Making Education Count for Development

Data Collection and Availability in Six PISA for Development Countries

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This report reviews the collection, availability and quality of system-level data and metadata on education from countries participating in the PISA for Development project: Cambodia, Ecuador, Guatemala, Paraguay, Senegal and Zambia. PISA for Development aims to increase low income countries’ use of PISA assessments for monitoring progress towards national goals for improving education and for analysing the factors associated with student learning outcomes, particularly among poor and marginalised populations. The project also helps track progress towards the international education targets defined in the Education 2030 Framework for Action, which the international community adopted in 2015 as the strategy for achieving the Education Sustainable Development Goal (SDG).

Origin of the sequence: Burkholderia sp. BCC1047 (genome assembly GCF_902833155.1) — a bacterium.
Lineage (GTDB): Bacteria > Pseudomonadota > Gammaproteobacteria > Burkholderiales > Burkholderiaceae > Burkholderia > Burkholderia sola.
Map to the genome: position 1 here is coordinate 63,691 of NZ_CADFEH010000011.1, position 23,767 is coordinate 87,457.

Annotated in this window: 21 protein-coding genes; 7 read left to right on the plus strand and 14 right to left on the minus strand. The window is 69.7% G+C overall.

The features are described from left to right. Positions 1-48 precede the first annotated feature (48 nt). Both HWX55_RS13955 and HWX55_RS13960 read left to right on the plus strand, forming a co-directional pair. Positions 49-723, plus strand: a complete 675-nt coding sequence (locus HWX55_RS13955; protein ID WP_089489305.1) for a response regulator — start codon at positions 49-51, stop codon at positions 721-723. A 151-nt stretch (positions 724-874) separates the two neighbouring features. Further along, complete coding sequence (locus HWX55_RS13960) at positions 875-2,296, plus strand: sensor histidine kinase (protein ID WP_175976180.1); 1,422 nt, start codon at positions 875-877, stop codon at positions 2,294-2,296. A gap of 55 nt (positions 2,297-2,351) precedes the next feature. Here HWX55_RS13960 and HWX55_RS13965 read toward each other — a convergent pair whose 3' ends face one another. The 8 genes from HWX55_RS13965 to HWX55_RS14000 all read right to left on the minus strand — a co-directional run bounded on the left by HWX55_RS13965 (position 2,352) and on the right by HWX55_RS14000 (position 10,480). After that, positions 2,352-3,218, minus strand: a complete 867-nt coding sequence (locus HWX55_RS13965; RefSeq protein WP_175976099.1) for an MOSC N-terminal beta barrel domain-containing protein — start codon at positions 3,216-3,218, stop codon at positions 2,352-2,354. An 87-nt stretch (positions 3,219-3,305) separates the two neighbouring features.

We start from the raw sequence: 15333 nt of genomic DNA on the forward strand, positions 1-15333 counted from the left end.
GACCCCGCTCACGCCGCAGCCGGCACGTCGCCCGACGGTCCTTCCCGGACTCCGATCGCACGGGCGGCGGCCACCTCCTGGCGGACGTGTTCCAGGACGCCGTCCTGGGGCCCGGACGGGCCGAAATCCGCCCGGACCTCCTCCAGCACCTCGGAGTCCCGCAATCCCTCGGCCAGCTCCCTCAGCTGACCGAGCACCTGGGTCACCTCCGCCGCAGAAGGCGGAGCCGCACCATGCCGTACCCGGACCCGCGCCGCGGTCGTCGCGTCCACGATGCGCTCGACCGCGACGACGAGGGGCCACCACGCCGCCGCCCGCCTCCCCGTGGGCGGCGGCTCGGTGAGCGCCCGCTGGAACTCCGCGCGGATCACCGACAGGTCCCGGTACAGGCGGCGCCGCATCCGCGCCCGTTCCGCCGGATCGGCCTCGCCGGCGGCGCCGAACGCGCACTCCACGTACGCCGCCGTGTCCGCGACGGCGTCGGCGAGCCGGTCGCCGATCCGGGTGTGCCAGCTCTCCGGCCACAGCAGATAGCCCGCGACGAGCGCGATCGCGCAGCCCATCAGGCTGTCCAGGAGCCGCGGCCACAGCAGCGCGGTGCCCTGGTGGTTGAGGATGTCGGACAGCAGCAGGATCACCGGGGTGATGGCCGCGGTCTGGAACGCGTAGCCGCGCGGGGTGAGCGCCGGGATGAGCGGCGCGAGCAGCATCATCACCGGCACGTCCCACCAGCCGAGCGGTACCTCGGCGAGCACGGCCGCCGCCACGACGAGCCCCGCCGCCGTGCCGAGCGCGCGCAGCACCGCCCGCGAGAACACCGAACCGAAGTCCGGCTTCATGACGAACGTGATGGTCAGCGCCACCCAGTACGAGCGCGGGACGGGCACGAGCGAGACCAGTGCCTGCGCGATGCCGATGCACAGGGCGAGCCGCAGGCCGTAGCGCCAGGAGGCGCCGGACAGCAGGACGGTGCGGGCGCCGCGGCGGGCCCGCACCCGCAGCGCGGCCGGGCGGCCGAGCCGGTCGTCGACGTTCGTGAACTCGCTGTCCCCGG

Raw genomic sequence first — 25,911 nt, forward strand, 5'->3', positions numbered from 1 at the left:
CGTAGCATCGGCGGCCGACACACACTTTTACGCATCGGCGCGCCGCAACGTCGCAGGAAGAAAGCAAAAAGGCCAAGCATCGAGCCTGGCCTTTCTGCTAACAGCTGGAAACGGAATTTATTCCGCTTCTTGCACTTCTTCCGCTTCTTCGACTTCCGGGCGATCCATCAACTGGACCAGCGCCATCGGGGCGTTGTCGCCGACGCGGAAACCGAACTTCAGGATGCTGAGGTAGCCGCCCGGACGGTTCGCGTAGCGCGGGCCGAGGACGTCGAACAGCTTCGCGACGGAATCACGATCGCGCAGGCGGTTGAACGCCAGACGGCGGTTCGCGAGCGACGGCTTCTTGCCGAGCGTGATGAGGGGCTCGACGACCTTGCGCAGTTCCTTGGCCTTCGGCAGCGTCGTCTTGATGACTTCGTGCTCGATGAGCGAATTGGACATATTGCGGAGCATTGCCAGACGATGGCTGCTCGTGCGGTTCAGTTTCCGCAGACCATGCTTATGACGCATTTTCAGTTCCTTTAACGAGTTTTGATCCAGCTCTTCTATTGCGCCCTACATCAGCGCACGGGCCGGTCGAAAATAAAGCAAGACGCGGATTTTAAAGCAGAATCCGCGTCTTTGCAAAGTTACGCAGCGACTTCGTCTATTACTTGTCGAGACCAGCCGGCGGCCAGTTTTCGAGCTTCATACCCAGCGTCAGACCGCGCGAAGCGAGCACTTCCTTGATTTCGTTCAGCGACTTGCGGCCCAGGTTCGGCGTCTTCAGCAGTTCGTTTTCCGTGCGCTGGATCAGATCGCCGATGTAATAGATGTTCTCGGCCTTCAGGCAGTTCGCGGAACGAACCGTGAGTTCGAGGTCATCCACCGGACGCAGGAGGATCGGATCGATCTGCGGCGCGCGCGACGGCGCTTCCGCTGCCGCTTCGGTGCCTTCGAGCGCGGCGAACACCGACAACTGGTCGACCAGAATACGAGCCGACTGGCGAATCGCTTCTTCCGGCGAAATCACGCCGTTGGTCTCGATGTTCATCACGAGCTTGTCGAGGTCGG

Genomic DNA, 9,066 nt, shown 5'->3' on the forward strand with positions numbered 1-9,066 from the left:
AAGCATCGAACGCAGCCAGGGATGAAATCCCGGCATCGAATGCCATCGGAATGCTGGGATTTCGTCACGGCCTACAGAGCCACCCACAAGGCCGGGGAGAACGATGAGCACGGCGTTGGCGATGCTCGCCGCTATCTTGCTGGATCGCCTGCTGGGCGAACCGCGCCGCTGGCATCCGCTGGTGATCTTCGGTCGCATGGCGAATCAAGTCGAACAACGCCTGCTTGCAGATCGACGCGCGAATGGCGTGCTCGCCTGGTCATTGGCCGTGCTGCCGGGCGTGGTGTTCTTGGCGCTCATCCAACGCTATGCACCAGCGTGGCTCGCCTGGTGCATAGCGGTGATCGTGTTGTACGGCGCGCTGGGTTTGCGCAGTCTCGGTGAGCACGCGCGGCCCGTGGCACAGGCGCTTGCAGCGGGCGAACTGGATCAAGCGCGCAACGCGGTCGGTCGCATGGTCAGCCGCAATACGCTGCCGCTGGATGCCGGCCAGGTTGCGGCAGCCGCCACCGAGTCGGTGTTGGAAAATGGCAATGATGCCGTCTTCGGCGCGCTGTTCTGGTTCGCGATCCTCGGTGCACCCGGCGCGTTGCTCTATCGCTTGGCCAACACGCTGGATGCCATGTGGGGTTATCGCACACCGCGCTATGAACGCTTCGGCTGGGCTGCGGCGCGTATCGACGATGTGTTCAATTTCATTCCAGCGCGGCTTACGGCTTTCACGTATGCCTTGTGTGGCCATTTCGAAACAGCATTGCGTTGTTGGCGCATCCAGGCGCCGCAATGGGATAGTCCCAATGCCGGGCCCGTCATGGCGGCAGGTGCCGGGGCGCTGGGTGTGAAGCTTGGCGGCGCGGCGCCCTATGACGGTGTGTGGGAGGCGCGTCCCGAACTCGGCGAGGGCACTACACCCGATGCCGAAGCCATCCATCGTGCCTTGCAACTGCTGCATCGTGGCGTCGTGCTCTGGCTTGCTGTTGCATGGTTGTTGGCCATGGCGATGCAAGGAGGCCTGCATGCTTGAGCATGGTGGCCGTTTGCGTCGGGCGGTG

The report suggests technically sound and viable options for improving data quality, completeness and international comparability in the six countries that are reviewed. It also provides insights into overcoming some of the challenges common to countries that participate in PISA for Development and to other middle income and low income countries.


Methodology and tools for international education surveys

This chapter describes the methodology and tools used for international education surveys. The UIS developed an assessment tool better suited to the PISA for Development (PISA-D) context than the two frameworks generally used for the evaluation of countries’ education management information systems: the System approach for Better Education Results Education Management Information System (SABER-EMIS) and the Data Quality Assessment Framework (DQAF). The modified tool draws from the SABER and DQAF evaluation and scorings systems, but is adapted to metadata and aggregated data when necessary. The tool includes a concise rubric that evaluates 1) the quality of data based on three major components – coverage, time sensitivity and ownership of information; and 2) availability of data, which assesses the data’s transparency and openness via three types of user – internal users, external users and international organisations. For each component, the chapter details the status of the rubric at three levels of grading: latent, emerging and advanced.


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